• The recipient has had a membership any time in the past in the sender organization where the sender is a club, association or voluntary organization
  • The recipient has disclosed their address to the sender without indicating they do not want to receive unsolicited messages and the message is related to the professional or official capacity of the recipient.

There is a long transition period for implied consent.  For recipients who gave you implied consent prior to July 1, 2014, you have 3 years before you have to get express consent or stop emailing CEMs.  For recipients who give you implied consent after July 1, 2014, you have 2 years before you have to get express consent or stop emailing them.  Every time a recipient makes a purchase from you, is a party to a written contract, or gives you a donation, the clock resets and you have 2 years from that last transaction to legally email them CEMs – unless they withdraw their consent by unsubscribing.

If everyone on your list has made a purchase from you, you have nothing to worry about for 2-3 years.  You have at least 2 years from July 1st, 2014, to get express consent… if you want it.  Best practices would have you get the express consent after 1 year and if you don’t get it, stop emailing them.  Ever wondered what happened to that old Hotmail address or AOL account you abandoned years ago?  Some are recycled and some are turned into spam traps and honey pots in as little as 6 months of inactivity.  Emailing to a spam trap can damage your email reputation with the various Email Service Providers (Yahoo, Gmail, etc) to the extent that all of your messages are automatically relegated to everyone’s spam folder.  Emails that end up in the spam folder don’t get a lot of clicks, if any, and it won’t matter if you have express or implied consent, no one’s going to see your email.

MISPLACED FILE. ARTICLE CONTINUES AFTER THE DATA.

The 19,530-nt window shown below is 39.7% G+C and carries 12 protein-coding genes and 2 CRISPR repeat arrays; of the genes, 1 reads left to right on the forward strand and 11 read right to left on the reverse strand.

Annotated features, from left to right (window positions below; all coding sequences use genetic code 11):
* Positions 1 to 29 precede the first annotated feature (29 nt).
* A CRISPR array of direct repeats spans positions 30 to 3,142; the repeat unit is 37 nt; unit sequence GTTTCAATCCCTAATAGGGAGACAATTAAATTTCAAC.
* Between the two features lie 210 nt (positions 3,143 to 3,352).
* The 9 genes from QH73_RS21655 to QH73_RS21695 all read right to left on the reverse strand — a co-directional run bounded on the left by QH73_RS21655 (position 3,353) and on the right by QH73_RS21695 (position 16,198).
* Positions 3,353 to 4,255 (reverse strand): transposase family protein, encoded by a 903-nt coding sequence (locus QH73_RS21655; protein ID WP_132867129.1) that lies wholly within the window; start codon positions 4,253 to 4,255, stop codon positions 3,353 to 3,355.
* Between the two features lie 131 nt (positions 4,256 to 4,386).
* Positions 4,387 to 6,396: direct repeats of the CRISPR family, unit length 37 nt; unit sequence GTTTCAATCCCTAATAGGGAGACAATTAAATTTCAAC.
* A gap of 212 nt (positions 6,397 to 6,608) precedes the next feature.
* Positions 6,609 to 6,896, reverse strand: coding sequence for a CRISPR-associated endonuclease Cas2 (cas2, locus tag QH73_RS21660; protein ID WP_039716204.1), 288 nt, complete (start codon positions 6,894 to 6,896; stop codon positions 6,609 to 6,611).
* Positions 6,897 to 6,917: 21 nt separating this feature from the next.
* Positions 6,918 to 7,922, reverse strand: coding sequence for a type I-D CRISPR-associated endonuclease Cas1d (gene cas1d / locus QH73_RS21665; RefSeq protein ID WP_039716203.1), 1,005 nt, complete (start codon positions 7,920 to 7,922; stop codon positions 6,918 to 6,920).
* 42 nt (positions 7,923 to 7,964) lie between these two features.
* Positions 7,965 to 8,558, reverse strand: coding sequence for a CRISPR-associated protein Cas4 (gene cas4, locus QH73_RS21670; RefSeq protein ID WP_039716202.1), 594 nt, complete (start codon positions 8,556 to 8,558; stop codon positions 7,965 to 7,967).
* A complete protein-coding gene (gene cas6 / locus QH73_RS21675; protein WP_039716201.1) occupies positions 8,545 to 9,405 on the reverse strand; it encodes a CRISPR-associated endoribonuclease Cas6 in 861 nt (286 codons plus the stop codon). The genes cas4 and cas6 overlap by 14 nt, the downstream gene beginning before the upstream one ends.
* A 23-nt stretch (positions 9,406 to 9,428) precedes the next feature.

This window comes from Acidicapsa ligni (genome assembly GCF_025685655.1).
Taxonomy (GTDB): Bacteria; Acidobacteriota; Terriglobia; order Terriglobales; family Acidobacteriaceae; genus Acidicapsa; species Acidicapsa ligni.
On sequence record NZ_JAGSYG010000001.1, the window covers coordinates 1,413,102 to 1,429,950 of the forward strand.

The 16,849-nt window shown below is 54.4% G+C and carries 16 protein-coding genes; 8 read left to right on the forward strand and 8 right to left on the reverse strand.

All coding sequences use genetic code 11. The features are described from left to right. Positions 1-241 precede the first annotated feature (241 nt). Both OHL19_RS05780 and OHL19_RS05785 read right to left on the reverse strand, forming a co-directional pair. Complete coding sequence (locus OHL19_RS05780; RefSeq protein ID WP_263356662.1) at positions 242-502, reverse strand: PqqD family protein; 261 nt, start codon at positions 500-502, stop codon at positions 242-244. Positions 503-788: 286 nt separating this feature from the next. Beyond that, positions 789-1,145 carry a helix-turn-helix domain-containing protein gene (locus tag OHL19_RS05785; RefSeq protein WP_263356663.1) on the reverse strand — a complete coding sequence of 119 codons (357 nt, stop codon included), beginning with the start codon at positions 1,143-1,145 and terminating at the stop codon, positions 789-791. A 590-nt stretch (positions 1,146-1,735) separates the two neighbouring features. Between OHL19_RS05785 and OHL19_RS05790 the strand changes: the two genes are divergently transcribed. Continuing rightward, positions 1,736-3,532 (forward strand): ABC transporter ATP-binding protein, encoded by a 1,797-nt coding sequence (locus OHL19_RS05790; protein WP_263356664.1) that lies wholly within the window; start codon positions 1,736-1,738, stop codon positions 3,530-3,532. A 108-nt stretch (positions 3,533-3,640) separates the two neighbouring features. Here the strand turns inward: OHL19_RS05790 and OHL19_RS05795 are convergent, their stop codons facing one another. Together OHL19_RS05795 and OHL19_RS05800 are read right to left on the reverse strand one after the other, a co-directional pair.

The definition of Implied and Express consent and the rules on how long you can email these types of recipients are the trickiest part of the new laws.  The other 2 points you need to know about are: Identification Information and an Unsubscribe mechanism.  If you are an Amilia client, you do not need to worry about this.  All of your emails include a footer with your business name and address as well as an unsubscribe link.  You have 10 days to process unsubscribe requests – but again Amilia takes care of this for you automatically. 

Since we are talking email, here are a few other tips that will help you get in the inbox and engage your recipients:

  • If you are using a platform like Amilia to send your messages, the From address should be your organization’s domain and not Yahoo, AOL or whatever Email Service Provider you have an account with.  For example sending business email from Kristen@amilia.com is good but sending from Kristen@yahoo.com is bad.  In fact both AOL and Yahoo have made it so any @yahoo.com or @aol.com emails coming from any servers other than Yahoo or AOL will NOT get into the inboxes belonging to Gmail, Hotmail, Outlook, AOL and Yahoo recipients and more.  You can find more information on this here
  • Subject lines need to reflect what is in the messages.  Do not send out emails with misleading subject lines.  It makes the recipients angry and they will mark your mail as spam.
  • Don’t overwhelm your recipients with a ton of mail.  Try to limit your sending to about 4-6 emails a month.  This does not include receipts and invoices. 
  • Periodically clean your list.  It is always a good idea to remove inactive recipients from your list.  I recommend removal after about 1 year of inactivity but every business is different.  Just remember that recipients who are on your list with implied consent need to be removed after 2 years if you have not collected express consent.

You can find more information on CASL at the Government of Canada website.